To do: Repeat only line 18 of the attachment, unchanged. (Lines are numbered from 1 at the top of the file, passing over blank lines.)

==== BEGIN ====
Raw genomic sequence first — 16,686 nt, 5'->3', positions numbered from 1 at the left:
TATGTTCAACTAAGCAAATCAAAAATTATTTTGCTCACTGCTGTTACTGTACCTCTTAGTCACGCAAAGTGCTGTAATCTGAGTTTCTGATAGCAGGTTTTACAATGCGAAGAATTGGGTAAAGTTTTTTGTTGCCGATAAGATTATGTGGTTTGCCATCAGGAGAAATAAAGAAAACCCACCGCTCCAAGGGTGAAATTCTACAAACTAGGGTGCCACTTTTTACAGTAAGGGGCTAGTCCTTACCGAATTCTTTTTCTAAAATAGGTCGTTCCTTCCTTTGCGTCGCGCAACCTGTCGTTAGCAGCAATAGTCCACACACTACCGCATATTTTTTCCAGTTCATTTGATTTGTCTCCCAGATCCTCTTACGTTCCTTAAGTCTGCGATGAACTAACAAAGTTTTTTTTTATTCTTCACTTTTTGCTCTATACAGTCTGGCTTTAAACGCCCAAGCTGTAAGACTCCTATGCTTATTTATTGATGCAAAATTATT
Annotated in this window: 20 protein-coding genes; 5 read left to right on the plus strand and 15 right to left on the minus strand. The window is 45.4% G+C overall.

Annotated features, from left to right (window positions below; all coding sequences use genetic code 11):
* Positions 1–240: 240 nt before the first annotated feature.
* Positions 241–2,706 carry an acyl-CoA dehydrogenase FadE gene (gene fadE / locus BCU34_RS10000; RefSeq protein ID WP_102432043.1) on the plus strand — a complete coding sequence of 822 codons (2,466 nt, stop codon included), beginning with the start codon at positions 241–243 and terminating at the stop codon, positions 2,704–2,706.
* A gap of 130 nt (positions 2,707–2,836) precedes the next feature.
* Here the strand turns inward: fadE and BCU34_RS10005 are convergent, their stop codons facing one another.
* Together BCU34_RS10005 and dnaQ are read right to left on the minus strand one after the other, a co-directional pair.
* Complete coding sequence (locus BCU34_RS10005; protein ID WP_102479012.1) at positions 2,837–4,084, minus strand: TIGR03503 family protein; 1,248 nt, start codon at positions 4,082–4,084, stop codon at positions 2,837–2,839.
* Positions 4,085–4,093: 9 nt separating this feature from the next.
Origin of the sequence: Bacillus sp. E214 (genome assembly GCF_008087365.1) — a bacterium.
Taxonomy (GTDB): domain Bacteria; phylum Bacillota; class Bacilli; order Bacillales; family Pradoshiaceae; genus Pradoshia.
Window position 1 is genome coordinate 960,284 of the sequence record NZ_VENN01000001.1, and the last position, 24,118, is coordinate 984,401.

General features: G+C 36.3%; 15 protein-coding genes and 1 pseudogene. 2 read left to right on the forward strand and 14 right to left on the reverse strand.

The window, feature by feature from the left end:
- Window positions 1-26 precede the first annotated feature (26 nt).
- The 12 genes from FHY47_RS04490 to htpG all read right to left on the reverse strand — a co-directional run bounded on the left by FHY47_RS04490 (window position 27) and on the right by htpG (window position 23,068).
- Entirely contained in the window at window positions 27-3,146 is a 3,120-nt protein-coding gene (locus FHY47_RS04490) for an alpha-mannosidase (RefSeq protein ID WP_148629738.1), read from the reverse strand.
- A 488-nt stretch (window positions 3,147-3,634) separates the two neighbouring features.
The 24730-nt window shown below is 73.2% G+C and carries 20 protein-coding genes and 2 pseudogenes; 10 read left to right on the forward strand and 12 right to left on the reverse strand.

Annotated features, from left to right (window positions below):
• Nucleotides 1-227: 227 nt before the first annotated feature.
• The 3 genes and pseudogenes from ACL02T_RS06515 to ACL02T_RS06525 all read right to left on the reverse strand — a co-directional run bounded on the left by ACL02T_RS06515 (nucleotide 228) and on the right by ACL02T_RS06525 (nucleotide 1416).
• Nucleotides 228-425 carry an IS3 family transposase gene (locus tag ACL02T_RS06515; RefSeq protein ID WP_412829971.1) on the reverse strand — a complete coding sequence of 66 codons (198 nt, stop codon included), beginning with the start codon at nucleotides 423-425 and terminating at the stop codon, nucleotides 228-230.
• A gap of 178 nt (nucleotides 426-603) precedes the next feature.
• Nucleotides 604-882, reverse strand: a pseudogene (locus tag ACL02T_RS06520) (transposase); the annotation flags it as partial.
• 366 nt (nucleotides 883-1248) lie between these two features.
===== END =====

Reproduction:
- The 12 genes from FHY47_RS04490 to htpG all read right to left on the reverse strand — a co-directional run bounded on the left by FHY47_RS04490 (window position 27) and on the right by htpG (window position 23,068).